At the tree-ripened age of 49, Walter F. Mondale is becoming Vice President of the United States as one of the most prepared, qualified, self-controlled, and - to the public - little known men in recent political history.

It has long been assumed that his attitudes and ambition - not to say his liberalism - stemmed from Hubert Humphrey, his friend, tutor, mentor and patron for almost 30 years. That is not quite true. The attitudes, ambition, and certainly the liberalism predate the Hubert Humphrey of our times by a half-century. For they arise out of the time and place where Fritz Mondale was born and brought up.

The time and place was farm country of the Upper Midwest in the long Depression.

The Minnesota of legend - of lush farm belt stretching prosperously to the horizon - was bleached to nothing in the Midwest of the early 1920s. Instead the atmosphere was chill with realism, with apathy and resignation. "Pig-influenced country - all corn and pigs," says an older brother Clarence Mondale, now a professor of history at George Washington University. And Depression-influenced country. Behind the legend of happy times, there lay a layer of tragedy and near-despair. Walte Mondale's father was the victim of a series of such tragedies; they ruined his life and shaped Fritz Mondale's career.

The family had come from Norway in 1856, from the town that gave them their name, Mundal. (It was later "anglicized," so to speak, to Mondale - a fact which Fritz has said cost him tens of thousands of votes among the Scandinavians of Minnesota.) His father, Theodore Sigvaard Mondale was almost 52 years old when Fritz was born in 1928; he'd already raised one family; Fritz was the middle son of the second family.

Theodore Sigvaard Mondale had been a farmer, working a half-section of land near Walnut Grove (pop. 398) in 1909 when he had an experience which changed his life. "He was at the plow when he had a king of vision," as Clarence describes it. Lester, a half-brother who was an adult when Clarence and Fritz were born, remembers it as "a mystical experience, out in the fields one day."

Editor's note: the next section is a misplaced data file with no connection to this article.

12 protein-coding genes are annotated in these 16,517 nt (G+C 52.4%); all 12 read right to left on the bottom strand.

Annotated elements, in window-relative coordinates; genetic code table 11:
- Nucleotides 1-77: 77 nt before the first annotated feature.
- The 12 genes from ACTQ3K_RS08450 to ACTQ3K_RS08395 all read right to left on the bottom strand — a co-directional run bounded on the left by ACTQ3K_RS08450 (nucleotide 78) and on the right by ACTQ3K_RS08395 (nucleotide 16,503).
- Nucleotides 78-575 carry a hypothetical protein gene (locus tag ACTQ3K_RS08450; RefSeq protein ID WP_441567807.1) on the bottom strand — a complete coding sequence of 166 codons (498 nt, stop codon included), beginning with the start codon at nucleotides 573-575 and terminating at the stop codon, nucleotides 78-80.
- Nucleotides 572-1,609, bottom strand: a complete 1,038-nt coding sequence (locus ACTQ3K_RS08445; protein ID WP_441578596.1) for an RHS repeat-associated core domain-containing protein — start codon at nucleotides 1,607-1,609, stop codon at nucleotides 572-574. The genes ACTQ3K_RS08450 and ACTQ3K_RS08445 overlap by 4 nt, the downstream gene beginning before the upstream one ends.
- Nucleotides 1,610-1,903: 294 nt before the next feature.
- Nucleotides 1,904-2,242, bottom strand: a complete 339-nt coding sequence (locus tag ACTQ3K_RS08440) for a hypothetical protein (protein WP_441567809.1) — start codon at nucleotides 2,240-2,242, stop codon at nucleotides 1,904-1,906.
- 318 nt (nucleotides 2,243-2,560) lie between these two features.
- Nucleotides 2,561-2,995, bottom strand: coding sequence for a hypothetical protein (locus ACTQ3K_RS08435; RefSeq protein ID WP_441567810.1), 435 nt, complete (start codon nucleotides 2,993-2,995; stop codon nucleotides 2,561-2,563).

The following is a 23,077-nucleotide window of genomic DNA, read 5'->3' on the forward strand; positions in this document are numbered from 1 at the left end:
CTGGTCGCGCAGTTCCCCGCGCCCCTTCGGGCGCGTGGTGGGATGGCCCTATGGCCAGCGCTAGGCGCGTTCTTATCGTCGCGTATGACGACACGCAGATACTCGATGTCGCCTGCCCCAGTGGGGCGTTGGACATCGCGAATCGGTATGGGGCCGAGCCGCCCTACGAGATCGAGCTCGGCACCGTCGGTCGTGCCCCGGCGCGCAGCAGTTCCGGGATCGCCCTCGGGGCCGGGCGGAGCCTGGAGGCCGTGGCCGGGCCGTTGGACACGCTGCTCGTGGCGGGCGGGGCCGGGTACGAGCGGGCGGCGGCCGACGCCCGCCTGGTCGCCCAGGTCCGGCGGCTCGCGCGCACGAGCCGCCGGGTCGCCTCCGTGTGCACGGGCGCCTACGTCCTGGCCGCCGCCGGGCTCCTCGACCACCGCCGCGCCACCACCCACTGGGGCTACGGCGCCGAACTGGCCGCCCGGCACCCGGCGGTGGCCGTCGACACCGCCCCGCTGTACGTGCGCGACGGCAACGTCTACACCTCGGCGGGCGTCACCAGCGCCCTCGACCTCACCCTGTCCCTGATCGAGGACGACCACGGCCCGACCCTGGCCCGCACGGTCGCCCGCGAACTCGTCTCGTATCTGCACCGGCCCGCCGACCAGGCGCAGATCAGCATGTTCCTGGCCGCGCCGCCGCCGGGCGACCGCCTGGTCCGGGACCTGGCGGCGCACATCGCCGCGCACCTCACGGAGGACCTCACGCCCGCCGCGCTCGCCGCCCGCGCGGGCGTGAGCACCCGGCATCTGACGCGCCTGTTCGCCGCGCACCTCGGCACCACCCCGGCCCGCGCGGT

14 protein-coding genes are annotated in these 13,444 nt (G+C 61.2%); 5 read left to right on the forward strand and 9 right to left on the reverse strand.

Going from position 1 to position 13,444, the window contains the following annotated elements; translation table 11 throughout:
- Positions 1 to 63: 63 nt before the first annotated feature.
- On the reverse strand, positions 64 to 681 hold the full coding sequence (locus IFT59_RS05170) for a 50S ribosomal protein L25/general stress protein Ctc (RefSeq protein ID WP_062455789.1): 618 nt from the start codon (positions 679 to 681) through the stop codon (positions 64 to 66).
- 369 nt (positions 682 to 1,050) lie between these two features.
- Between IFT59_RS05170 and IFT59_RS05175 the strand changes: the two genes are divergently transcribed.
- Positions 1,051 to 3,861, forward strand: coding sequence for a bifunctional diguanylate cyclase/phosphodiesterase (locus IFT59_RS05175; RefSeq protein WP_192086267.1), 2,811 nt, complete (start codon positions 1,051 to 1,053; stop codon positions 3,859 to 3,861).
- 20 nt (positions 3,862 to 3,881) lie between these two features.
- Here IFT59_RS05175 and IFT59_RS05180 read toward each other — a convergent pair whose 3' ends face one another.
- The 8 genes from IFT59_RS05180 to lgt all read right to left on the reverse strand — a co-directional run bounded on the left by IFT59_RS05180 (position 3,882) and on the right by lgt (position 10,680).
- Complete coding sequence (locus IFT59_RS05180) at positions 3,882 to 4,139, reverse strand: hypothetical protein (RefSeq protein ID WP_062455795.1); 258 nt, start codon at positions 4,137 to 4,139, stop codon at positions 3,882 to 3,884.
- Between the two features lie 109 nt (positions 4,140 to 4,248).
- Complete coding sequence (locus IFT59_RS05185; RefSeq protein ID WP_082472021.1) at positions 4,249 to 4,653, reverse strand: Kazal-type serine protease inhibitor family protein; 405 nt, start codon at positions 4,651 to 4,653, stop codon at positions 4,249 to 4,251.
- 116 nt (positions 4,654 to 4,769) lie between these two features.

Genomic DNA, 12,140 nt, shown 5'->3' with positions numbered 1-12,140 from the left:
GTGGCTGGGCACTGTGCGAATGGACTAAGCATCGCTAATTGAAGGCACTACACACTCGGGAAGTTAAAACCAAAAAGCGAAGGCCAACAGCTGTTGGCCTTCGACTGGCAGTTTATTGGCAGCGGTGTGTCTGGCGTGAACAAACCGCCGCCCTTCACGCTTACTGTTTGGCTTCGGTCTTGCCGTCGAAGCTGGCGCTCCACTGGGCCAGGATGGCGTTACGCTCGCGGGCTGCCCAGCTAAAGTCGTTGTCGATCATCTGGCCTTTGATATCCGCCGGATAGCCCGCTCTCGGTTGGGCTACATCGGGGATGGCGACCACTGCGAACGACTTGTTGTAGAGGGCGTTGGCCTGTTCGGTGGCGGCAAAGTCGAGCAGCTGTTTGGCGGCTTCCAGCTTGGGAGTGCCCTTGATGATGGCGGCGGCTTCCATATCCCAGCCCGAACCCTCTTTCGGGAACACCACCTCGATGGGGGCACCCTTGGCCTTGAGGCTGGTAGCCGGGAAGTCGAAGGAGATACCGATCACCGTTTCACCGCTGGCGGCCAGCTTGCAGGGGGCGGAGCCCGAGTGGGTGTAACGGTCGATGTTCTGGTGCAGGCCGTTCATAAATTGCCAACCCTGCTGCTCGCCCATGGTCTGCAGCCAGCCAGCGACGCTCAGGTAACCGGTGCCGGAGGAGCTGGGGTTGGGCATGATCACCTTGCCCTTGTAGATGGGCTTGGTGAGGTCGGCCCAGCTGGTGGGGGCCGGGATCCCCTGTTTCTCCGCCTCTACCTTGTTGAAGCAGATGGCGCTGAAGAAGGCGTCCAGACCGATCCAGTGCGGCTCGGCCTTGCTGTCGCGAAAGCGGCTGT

A "born-again" experience akin to what Jimmy Carter experienced in the peanut fields of south Georgia? "A very central experience, a coming to one's senses," says Clarence Mondale. "A classic mystical experience," says Lester Mondale.

It moved him so deeply that - already in his middle 30s and with a family growing up - he decided to give up farming and go to the Black Hills of South Dakota to work among the silver and lead miners as a Methodist missionary. That was in 1911. "His first work in the ministry earned him $400 a year," recalls Lester Mondale. The work was not easy for him for he had a pronounced stutter. "He felt he was awkward verbally and physically," says Clarence. His gift was in the "caring" - in giving solace to the sick, the helpless. Bit by bit, despite his stutter, he rose within the church hierarchy, shifting from one small town in the Upper Midwest to a larger and then larger town until he was transferred to a pastorate in St. James, Minn., now a town of 4,027. It was the apex of his career.

In all these years, he sired three sons and adopted a daughter. (Her father had committed suicide by swallowing carbolic acid. "And Dad was the only one with him when he was buried" - a suggestion of the tragedy that was never far below the glossy layer of success in the hard years in the plains states.) The family never considered itself hard up. For the elder Mondale had given up farming but not the land. He'd rented out his farm and, when the demand for food erupted during World War I, he began acquiring enough money to speculate on land in a period of soaring prices. "He did a lot of praying over his investments," says Lester Mondale.

They needed prayer and something more. When European farms began producing again, the bubble of prosperity was soon to burst.

"When the depression came" - the farm depression, which preceded the Great Depression by nine or ten years - "the land all came back on my father," says Lester Mondale. He couldn't pay the mortgage or the interest charges. So he lost all the land and suddently he was poor.

Then illness befell his wife. Clarence describes it as a "progressive illness" which seemed to attack the central nervous system, paralyzing first her lower limbs and then her upper body. Lester remembers it as encephalitis. In either case, she soon needed nursing care for two shifts a day. Theodore Mondale took the third shift and when he could no longer pay for the nurses out of his minister's pay, he took over all three shifts - lifting her, carrying her, tending to all the intimate and necessary details of personal life. "it left my father permanently bent," says Lester Mondale. She died in 1923.

Then a dread disease hit Theodore Mondale himself: lockkaw.

"He was operated on for tonsilitis. On the kitchen table," says Lester. One of the instruments must have been infected. "When he came out of it, he couldn't open his jaws," says Lester.

The danger, of course, was starvation. "He lived on soup for a long while," says Lester. Then finally he was introduced to a device which would help: a wooden cone-shaped instrument which could be twisted between the teeth, like a screw, so that food might be fed through it into the mouth. The elder Mondale kept working and working with it, screwing it further into the mouth, until finally he could open his jaws and regain the use of them.